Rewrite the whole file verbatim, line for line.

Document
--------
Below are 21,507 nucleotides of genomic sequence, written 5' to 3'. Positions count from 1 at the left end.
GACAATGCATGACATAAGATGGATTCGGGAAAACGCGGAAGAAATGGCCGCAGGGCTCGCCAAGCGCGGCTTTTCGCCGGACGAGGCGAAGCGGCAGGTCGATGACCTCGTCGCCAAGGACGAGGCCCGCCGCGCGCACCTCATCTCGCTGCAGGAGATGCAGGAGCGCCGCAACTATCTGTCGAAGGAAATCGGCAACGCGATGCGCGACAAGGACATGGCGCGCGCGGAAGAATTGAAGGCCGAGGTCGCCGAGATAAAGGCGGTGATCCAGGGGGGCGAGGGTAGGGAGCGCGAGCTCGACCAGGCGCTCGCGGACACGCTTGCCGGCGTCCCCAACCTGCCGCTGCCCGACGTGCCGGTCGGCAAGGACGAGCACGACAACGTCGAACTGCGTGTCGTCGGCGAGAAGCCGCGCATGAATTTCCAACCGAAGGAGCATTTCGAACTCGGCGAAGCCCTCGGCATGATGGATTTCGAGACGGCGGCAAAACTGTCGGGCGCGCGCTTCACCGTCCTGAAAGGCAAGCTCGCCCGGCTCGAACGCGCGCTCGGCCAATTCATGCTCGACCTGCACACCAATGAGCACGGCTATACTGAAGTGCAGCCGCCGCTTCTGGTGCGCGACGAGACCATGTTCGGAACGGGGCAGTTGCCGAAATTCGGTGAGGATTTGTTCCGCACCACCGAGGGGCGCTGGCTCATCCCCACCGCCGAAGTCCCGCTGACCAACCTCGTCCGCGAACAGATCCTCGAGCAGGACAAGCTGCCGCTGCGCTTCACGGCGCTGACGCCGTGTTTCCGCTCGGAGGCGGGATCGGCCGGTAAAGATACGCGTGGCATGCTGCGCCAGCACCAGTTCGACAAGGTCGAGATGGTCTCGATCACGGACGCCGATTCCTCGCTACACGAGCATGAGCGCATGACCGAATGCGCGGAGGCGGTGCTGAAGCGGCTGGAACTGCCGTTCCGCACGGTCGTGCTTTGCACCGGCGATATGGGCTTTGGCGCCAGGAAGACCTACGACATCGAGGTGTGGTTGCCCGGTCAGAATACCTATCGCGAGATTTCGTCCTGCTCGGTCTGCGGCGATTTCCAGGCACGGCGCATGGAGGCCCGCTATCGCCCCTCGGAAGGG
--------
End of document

Below are 21,507 nucleotides of genomic sequence, written 5' to 3'. Positions count from 1 at the left end.
GACAATGCATGACATAAGATGGATTCGGGAAAACGCGGAAGAAATGGCCGCAGGGCTCGCCAAGCGCGGCTTTTCGCCGGACGAGGCGAAGCGGCAGGTCGATGACCTCGTCGCCAAGGACGAGGCCCGCCGCGCGCACCTCATCTCGCTGCAGGAGATGCAGGAGCGCCGCAACTATCTGTCGAAGGAAATCGGCAACGCGATGCGCGACAAGGACATGGCGCGCGCGGAAGAATTGAAGGCCGAGGTCGCCGAGATAAAGGCGGTGATCCAGGGGGGCGAGGGTAGGGAGCGCGAGCTCGACCAGGCGCTCGCGGACACGCTTGCCGGCGTCCCCAACCTGCCGCTGCCCGACGTGCCGGTCGGCAAGGACGAGCACGACAACGTCGAACTGCGTGTCGTCGGCGAGAAGCCGCGCATGAATTTCCAACCGAAGGAGCATTTCGAACTCGGCGAAGCCCTCGGCATGATGGATTTCGAGACGGCGGCAAAACTGTCGGGCGCGCGCTTCACCGTCCTGAAAGGCAAGCTCGCCCGGCTCGAACGCGCGCTCGGCCAATTCATGCTCGACCTGCACACCAATGAGCACGGCTATACTGAAGTGCAGCCGCCGCTTCTGGTGCGCGACGAGACCATGTTCGGAACGGGGCAGTTGCCGAAATTCGGTGAGGATTTGTTCCGCACCACCGAGGGGCGCTGGCTCATCCCCACCGCCGAAGTCCCGCTGACCAACCTCGTCCGCGAACAGATCCTCGAGCAGGACAAGCTGCCGCTGCGCTTCACGGCGCTGACGCCGTGTTTCCGCTCGGAGGCGGGATCGGCCGGTAAAGATACGCGTGGCATGCTGCGCCAGCACCAGTTCGACAAGGTCGAGATGGTCTCGATCACGGACGCCGATTCCTCGCTACACGAGCATGAGCGCATGACCGAATGCGCGGAGGCGGTGCTGAAGCGGCTGGAACTGCCGTTCCGCACGGTCGTGCTTTGCACCGGCGATATGGGCTTTGGCGCCAGGAAGACCTACGACATCGAGGTGTGGTTGCCCGGTCAGAATACCTATCGCGAGATTTCGTCCTGCTCGGTCTGCGGCGATTTCCAGGCACGGCGCATGGAGGCCCGCTATCGCCCCTCGGAAGGG